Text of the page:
Rabbi Reines, from the Abraham Schwadron Portrait Collection, the Pritzker Family National Photography Collection at the National Library of Israel

Reines believed that the existence of Jewish autonomy would reinforce religious sentiment among the Jewish people. Where that autonomy would exist was another matter. Contrary to the competing argument that Judaism would be saved only if the Jewish National Home were to be be established in the Land of Israel, Reines argued that in order for there to be Judaism, there must be Jews as well – and therefore, the salvation of the people themselves was of the highest priority. Reines saw the issue of Europe’s Jews as the most urgent matter on the agenda, arguing that the very real physical danger superseded any “spiritual” interests. Furthermore, surely if the danger arose because of a person’s Jewishness, he or she could easily be tempted to throw it away. Thus, Reines’ position was justified as a measure against assimilation.

This does not imply that Reines did not believe, as an ideal, in a Jewish revival in the Land of Israel. However, he laid emphasis on his practical motives, saying: “We agreed to the African proposal because we took heed of the needs of our people, whom we love more than the land.”

Rabbi Reines, from the Abraham Schwadron Portrait Collection, the Pritzker Family National Photography Collection at the National Library of Israel

As aforementioned, the British proposal for Jewish autonomy in East Africa was accepted in the “Uganda Congress”. However, as you may be aware, it wasn’t actually carried out. The political drama that took place in Basel was only the start of long months of turbulent debate within the Zionist movement. After a compromise was settled upon, a delegation was sent to East Africa to examine the area and its suitability for the establishment of a Jewish colony. The report presented to the 7th Zionist Congress was unfavorable, and, consequently, the proposal was rejected. British enthusiasm for the idea also waned after the Minister of the Colonies was replaced.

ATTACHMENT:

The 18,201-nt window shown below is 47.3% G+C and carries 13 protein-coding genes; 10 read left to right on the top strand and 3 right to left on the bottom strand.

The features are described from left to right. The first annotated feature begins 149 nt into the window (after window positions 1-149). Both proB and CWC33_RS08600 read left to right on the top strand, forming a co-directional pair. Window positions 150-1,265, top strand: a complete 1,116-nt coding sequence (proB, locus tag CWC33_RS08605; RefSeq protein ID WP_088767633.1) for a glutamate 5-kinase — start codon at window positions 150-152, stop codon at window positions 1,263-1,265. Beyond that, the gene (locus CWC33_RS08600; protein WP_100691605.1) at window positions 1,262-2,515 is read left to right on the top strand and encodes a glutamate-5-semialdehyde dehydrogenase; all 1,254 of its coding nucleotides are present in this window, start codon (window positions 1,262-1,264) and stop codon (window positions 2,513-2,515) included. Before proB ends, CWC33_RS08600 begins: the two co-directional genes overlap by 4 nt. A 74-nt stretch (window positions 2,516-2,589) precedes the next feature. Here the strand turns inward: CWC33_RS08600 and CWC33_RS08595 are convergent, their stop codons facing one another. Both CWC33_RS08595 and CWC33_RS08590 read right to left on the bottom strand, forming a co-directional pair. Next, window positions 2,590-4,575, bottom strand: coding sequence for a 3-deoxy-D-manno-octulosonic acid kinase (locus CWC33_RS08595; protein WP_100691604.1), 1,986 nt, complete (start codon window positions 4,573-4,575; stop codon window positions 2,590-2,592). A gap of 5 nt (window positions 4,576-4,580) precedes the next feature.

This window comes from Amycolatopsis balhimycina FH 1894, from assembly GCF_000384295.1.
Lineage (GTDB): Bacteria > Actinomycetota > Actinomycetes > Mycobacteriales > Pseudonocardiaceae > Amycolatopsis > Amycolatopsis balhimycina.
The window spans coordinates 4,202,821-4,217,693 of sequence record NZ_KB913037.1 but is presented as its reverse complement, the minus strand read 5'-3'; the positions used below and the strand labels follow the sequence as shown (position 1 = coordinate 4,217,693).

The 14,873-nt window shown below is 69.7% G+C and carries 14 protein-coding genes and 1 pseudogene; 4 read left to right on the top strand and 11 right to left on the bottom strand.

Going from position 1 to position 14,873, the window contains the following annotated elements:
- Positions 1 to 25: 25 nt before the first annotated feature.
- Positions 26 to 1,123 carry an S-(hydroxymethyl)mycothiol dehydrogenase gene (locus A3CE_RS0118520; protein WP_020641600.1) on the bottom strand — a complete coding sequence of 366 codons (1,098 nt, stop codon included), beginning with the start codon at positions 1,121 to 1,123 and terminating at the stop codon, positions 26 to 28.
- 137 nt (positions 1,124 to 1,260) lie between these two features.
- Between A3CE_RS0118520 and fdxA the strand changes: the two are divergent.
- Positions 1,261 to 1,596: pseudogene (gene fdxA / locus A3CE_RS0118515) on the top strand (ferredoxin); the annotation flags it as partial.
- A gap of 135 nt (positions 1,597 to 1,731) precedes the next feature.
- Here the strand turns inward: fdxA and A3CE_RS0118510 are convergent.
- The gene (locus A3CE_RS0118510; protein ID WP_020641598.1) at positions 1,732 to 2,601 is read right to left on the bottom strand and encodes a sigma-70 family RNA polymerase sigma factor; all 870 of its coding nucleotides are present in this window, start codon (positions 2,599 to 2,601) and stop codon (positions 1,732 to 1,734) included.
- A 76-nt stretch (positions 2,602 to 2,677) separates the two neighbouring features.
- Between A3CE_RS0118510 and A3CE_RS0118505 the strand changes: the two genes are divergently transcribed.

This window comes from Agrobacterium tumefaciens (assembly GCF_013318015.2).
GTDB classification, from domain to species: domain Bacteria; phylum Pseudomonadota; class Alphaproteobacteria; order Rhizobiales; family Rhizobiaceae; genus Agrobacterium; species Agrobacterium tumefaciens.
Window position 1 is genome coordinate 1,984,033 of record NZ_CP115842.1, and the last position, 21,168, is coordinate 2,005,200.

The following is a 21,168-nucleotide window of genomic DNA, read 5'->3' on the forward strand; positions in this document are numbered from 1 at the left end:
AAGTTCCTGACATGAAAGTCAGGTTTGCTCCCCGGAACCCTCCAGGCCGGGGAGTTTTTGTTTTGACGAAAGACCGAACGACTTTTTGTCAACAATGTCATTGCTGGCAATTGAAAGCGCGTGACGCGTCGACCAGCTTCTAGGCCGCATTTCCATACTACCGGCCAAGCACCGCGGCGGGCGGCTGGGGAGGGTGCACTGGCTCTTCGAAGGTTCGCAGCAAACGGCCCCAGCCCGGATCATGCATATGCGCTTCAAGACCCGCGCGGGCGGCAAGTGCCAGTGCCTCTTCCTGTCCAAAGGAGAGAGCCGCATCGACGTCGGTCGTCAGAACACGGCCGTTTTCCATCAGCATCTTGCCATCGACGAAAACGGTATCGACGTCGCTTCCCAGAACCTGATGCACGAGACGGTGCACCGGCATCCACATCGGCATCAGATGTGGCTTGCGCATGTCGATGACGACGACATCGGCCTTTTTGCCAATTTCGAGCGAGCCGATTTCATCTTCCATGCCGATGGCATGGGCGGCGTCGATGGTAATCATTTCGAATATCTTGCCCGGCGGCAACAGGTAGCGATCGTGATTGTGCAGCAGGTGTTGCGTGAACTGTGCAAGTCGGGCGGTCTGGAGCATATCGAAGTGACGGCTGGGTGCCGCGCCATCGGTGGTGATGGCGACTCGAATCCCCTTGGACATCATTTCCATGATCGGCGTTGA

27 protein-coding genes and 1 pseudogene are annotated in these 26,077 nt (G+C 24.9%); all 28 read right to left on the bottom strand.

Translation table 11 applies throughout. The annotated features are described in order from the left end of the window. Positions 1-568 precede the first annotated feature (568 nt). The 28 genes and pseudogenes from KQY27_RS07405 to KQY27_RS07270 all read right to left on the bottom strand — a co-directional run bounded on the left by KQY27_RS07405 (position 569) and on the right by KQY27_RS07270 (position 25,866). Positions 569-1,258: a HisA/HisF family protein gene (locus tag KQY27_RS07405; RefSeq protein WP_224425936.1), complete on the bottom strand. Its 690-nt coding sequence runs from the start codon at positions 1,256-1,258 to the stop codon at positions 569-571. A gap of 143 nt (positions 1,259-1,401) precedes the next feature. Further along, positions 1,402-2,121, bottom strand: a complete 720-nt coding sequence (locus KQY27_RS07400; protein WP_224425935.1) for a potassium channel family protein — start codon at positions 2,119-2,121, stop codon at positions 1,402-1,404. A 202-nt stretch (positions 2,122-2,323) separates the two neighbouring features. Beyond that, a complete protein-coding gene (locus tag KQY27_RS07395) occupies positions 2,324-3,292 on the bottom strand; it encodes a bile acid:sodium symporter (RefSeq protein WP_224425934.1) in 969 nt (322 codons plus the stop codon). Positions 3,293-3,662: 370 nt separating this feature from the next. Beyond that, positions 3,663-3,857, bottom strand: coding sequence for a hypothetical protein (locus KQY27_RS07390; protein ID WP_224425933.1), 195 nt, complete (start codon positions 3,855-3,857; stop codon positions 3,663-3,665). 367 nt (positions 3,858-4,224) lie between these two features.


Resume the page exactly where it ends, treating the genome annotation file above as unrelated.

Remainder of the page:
Less than a year after the “Uganda Congress” crisis, Herzl died prematurely. Rabbi Reines continued to lead the Mizrachi movement until his death in 1915.

One Last Bonus:

The best-known opponents of the Uganda Proposal were the members of the “Zionists of Zion” faction. Most were Russian Jews, headed by Menachem Ussishkin and Chaim Weizmann. Herzl was supported by his friend Max Nordau, British Zionist activist Israel Zangwill, and, as mentioned above, leaders of the “Mizrachi” movement. However, the “African Proposal,” as it was called, had a few more surprising supporters. One of the most vocal was a prominent Zionist activist, who had already settled in Jerusalem decades earlier, named Eliezer Ben-Yehuda, the “reviver of the Hebrew language”. In addition to enthusiastic articles endorsing the proposal, which he published in his journal “HaZvi,” Ben Yehuda wrote and published a pamphlet called “The Jewish State,” detailing the reasons that led him to support the idea. This was what he wrote in the first chapter: “Has nothing been learned from the Chronicles? Will we, too, sin as our ancestors sinned for one thousand and eight hundred years, by closing their eyes to reality and satisfying themselves with hope only?”

Further reading:

The Jewish Cause: An Introduction to a Different Israeli History, [Hebrew] Moshe Berent, Carmel Publishing, 2019, pp. 196-234,

Herzl, Amos Elon, Weidenfeld and Nicolson, 1976